The Central Bank: The Worst Idea In History

1311 words - 5 pages

No one wants their freedoms muted, stolen, seized, or threatened. Our nation struggled for eight years in the American Revolution, to break the choke hold of Britain on Americans. After the war was over and America was independent, there had to be a plan. Where were all these free people going to go? Were they going to settle across the land and live like the indians that inhabited the places around them? That might have not been a bad idea, but just as the indians were kicked out of their home by Americans, any other foreign power would have eventually done the same to Americans. Helen Keller makes a good point when she says: “The most pathetic person in the world is the one who has sight but no vision.”
According to Karl Walling, Hamilton had vision, and his vision was to establish “a new order of the ages, a republican empire, which would supply an effectual moral alternative to the genuine machiavellian regimes of his day.” This quote could be interpreted in negative or positive way. The negative would be that Hamilton wanted a monarchy in form of the new United States. The Positive would be that in that time period every other nation or tribe was using a type of monarchy in their own regions; everyone around the Americans worked as machiavellian people. America had to be different. The word machiavellian stands for someone who tries to achieve their goals by cunning, scheming, and unscrupulous methods. (Parliament and the King really only sought to benefit themselves.) A republican empire was to show that we were no longer just a small insignificant colony. The reason Hamilton chose to use the British example, was because they had endured the test of time. Hamilton used traces of the British monarchy as bases that struck fear in the hearts of many, in particular, Thomas Jefferson. Creating the Central Bank with traces of British form of government helped keep America alive through those tough times.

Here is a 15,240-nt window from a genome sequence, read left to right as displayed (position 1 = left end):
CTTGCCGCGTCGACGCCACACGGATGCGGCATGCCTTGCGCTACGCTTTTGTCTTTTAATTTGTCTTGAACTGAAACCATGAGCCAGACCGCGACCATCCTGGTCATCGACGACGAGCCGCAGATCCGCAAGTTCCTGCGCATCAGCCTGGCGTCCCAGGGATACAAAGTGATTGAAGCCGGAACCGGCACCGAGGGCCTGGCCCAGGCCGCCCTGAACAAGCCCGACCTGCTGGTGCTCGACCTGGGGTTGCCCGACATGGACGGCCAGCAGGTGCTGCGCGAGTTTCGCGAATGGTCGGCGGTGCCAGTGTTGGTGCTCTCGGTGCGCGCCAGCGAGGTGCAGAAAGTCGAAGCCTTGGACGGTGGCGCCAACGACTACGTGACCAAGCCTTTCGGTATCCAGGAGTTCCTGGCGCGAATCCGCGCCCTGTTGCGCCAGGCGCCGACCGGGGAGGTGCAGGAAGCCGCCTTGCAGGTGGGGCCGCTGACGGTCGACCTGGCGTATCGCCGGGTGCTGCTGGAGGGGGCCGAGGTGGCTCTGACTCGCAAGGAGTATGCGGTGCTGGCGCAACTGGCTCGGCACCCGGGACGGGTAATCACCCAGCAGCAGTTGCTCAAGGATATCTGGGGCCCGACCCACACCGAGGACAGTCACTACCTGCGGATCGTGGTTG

Thomas Jefferson was a people's man, on the day of his inauguration, he dressed in everyday clothing and walked to to the Capitol for the swearing in ceremony. His vision was that the source of true liberty was the farmer that worked for himself, and for the market. Private business, in other words, is what would’ve been best for the economy, and the peoples happiness in Jeffersons point of view. So, while in office, Jefferson began to undo Federalist innovations. He reduced the size of the army to half a dozen naval ships, and he abolished taxes on whisky. There was a lot of debt from the Revolutionary war, and Hamilton wanted to refund the debt, take up all the notes, and sell bonds. Jefferson was against that, he, along with James Madison, didn’t want the speculators getting more than what they put in.
Gordon argues that Hamilton's plan to save the economy worked. Congress agreed with Hamiton as well, because he knew that a well founded debt would allow the country to borrow money in times of need. He “also knew that federal bonds could...

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